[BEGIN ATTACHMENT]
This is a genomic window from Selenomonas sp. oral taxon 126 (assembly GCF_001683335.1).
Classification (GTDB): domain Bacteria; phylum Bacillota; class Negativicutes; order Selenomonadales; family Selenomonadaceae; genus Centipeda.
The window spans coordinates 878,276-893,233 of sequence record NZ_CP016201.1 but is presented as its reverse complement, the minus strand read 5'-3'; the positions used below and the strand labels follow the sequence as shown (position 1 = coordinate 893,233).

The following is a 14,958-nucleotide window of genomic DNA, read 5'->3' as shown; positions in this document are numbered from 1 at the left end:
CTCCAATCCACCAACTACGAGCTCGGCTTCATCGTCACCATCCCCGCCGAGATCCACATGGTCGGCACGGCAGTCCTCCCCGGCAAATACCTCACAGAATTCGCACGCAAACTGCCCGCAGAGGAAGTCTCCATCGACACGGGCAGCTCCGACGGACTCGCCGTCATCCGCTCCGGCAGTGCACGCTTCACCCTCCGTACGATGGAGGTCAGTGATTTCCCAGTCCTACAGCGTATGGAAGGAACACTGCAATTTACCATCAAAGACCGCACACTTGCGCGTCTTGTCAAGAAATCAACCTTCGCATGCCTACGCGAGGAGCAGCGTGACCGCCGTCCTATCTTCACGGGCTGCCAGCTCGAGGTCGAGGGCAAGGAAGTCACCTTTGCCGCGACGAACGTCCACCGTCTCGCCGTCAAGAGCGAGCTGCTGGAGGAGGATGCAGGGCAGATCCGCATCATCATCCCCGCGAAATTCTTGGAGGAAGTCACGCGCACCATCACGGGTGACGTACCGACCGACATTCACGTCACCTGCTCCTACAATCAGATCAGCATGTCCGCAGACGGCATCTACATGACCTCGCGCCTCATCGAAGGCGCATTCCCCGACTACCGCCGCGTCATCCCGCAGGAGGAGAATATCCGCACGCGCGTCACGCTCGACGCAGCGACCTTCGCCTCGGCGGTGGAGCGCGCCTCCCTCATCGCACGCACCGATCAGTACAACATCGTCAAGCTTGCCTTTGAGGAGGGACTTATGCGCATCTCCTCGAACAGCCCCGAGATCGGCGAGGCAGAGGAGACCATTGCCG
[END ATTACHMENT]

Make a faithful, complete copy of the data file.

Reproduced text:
This is a genomic window from Selenomonas sp. oral taxon 126 (assembly GCF_001683335.1).
Classification (GTDB): domain Bacteria; phylum Bacillota; class Negativicutes; order Selenomonadales; family Selenomonadaceae; genus Centipeda.
The window spans coordinates 878,276-893,233 of sequence record NZ_CP016201.1 but is presented as its reverse complement, the minus strand read 5'-3'; the positions used below and the strand labels follow the sequence as shown (position 1 = coordinate 893,233).

The following is a 14,958-nucleotide window of genomic DNA, read 5'->3' as shown; positions in this document are numbered from 1 at the left end:
CTCCAATCCACCAACTACGAGCTCGGCTTCATCGTCACCATCCCCGCCGAGATCCACATGGTCGGCACGGCAGTCCTCCCCGGCAAATACCTCACAGAATTCGCACGCAAACTGCCCGCAGAGGAAGTCTCCATCGACACGGGCAGCTCCGACGGACTCGCCGTCATCCGCTCCGGCAGTGCACGCTTCACCCTCCGTACGATGGAGGTCAGTGATTTCCCAGTCCTACAGCGTATGGAAGGAACACTGCAATTTACCATCAAAGACCGCACACTTGCGCGTCTTGTCAAGAAATCAACCTTCGCATGCCTACGCGAGGAGCAGCGTGACCGCCGTCCTATCTTCACGGGCTGCCAGCTCGAGGTCGAGGGCAAGGAAGTCACCTTTGCCGCGACGAACGTCCACCGTCTCGCCGTCAAGAGCGAGCTGCTGGAGGAGGATGCAGGGCAGATCCGCATCATCATCCCCGCGAAATTCTTGGAGGAAGTCACGCGCACCATCACGGGTGACGTACCGACCGACATTCACGTCACCTGCTCCTACAATCAGATCAGCATGTCCGCAGACGGCATCTACATGACCTCGCGCCTCATCGAAGGCGCATTCCCCGACTACCGCCGCGTCATCCCGCAGGAGGAGAATATCCGCACGCGCGTCACGCTCGACGCAGCGACCTTCGCCTCGGCGGTGGAGCGCGCCTCCCTCATCGCACGCACCGATCAGTACAACATCGTCAAGCTTGCCTTTGAGGAGGGACTTATGCGCATCTCCTCGAACAGCCCCGAGATCGGCGAGGCAGAGGAGACCATTGCCG